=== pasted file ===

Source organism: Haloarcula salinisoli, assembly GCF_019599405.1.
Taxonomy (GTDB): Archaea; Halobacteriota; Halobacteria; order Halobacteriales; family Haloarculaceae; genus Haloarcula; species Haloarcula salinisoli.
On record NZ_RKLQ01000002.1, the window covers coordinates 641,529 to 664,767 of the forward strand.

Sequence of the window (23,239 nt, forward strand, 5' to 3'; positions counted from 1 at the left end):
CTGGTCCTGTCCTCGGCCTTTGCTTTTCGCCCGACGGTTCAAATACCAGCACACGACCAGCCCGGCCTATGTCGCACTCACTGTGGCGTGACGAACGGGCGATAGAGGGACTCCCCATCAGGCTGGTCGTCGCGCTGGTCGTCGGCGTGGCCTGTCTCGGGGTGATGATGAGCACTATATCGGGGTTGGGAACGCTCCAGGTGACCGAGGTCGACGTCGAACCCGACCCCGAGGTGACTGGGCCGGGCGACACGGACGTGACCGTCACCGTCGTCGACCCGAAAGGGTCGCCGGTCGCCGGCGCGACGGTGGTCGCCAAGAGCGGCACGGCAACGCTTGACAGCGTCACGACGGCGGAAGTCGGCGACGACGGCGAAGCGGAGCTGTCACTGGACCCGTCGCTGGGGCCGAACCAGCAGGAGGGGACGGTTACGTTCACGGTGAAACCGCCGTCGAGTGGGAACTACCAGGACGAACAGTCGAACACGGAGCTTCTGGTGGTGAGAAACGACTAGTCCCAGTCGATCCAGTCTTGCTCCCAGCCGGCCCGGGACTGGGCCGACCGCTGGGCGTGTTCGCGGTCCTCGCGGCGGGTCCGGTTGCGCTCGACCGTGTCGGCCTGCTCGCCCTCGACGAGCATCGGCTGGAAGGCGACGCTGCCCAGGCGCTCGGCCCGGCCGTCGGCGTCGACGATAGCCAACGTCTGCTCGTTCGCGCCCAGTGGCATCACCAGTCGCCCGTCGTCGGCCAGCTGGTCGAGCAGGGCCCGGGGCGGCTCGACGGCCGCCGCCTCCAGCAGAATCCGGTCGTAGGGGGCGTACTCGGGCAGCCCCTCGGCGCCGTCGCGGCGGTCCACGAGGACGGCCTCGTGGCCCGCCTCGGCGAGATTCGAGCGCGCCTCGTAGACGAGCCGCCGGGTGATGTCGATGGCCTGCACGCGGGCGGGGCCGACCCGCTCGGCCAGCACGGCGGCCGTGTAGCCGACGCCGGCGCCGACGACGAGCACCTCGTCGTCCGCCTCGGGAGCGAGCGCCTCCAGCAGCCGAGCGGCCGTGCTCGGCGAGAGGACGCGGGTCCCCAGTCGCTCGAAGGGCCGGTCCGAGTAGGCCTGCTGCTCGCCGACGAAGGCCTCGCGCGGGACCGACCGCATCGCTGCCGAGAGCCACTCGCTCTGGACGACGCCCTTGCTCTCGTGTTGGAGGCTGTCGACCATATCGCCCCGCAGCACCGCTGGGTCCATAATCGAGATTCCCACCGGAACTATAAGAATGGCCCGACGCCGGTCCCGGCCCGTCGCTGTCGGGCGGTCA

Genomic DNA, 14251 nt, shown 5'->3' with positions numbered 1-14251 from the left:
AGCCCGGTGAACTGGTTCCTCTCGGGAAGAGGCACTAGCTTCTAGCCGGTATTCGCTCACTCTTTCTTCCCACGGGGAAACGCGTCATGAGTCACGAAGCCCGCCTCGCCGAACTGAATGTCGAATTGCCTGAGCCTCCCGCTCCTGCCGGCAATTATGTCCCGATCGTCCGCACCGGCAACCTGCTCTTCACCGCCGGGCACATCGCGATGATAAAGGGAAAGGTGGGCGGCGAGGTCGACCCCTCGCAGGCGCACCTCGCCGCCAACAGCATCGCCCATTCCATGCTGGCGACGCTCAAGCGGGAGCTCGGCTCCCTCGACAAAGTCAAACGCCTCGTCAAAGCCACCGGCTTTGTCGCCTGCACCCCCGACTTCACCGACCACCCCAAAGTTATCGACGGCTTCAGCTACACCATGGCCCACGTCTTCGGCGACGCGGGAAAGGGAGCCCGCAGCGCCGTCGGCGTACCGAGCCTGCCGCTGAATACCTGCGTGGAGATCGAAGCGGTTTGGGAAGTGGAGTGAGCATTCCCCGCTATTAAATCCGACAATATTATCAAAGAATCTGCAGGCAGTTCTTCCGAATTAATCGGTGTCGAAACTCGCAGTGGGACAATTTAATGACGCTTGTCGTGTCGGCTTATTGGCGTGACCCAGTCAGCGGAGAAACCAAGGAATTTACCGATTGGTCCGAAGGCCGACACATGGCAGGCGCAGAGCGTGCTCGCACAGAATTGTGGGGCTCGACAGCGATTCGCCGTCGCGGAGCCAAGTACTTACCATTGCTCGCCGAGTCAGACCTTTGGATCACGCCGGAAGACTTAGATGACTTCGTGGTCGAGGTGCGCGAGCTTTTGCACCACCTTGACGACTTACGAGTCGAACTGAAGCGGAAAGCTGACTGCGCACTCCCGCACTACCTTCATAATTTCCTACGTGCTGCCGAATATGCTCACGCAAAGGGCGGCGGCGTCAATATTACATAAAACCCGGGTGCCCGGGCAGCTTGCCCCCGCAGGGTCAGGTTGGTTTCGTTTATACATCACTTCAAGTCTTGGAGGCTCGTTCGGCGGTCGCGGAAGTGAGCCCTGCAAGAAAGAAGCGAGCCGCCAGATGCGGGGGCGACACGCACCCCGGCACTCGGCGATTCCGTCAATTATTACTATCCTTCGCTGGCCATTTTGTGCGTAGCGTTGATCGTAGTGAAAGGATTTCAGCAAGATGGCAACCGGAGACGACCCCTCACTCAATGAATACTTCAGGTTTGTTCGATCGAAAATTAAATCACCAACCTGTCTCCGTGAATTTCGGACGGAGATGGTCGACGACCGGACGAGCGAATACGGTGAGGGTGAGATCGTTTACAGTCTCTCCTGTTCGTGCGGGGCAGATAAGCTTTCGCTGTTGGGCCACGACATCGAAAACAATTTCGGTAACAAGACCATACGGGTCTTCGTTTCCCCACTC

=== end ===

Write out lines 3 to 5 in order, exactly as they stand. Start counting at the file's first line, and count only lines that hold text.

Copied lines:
On record NZ_RKLQ01000002.1, the window covers coordinates 641,529 to 664,767 of the forward strand.

Sequence of the window (23,239 nt, forward strand, 5' to 3'; positions counted from 1 at the left end):
CTGGTCCTGTCCTCGGCCTTTGCTTTTCGCCCGACGGTTCAAATACCAGCACACGACCAGCCCGGCCTATGTCGCACTCACTGTGGCGTGACGAACGGGCGATAGAGGGACTCCCCATCAGGCTGGTCGTCGCGCTGGTCGTCGGCGTGGCCTGTCTCGGGGTGATGATGAGCACTATATCGGGGTTGGGAACGCTCCAGGTGACCGAGGTCGACGTCGAACCCGACCCCGAGGTGACTGGGCCGGGCGACACGGACGTGACCGTCACCGTCGTCGACCCGAAAGGGTCGCCGGTCGCCGGCGCGACGGTGGTCGCCAAGAGCGGCACGGCAACGCTTGACAGCGTCACGACGGCGGAAGTCGGCGACGACGGCGAAGCGGAGCTGTCACTGGACCCGTCGCTGGGGCCGAACCAGCAGGAGGGGACGGTTACGTTCACGGTGAAACCGCCGTCGAGTGGGAACTACCAGGACGAACAGTCGAACACGGAGCTTCTGGTGGTGAGAAACGACTAGTCCCAGTCGATCCAGTCTTGCTCCCAGCCGGCCCGGGACTGGGCCGACCGCTGGGCGTGTTCGCGGTCCTCGCGGCGGGTCCGGTTGCGCTCGACCGTGTCGGCCTGCTCGCCCTCGACGAGCATCGGCTGGAAGGCGACGCTGCCCAGGCGCTCGGCCCGGCCGTCGGCGTCGACGATAGCCAACGTCTGCTCGTTCGCGCCCAGTGGCATCACCAGTCGCCCGTCGTCGGCCAGCTGGTCGAGCAGGGCCCGGGGCGGCTCGACGGCCGCCGCCTCCAGCAGAATCCGGTCGTAGGGGGCGTACTCGGGCAGCCCCTCGGCGCCGTCGCGGCGGTCCACGAGGACGGCCTCGTGGCCCGCCTCGGCGAGATTCGAGCGCGCCTCGTAGACGAGCCGCCGGGTGATGTCGATGGCCTGCACGCGGGCGGGGCCGACCCGCTCGGCCAGCACGGCGGCCGTGTAGCCGACGCCGGCGCCGACGACGAGCACCTCGTCGTCCGCCTCGGGAGCGAGCGCCTCCAGCAGCCGAGCGGCCGTGCTCGGCGAGAGGACGCGGGTCCCCAGTCGCTCGAAGGGCCGGTCCGAGTAGGCCTGCTGCTCGCCGACGAAGGCCTCGCGCGGGACCGACCGCATCGCTGCCGAGAGCCACTCGCTCTGGACGACGCCCTTGCTCTCGTGTTGGAGGCTGTCGACCATATCGCCCCGCAGCACCGCTGGGTCCATAATCGAGATTCCCACCGGAACTATAAGAATGGCCCGACGCCGGTCCCGGCCCGTCGCTGTCGGGCGGTCA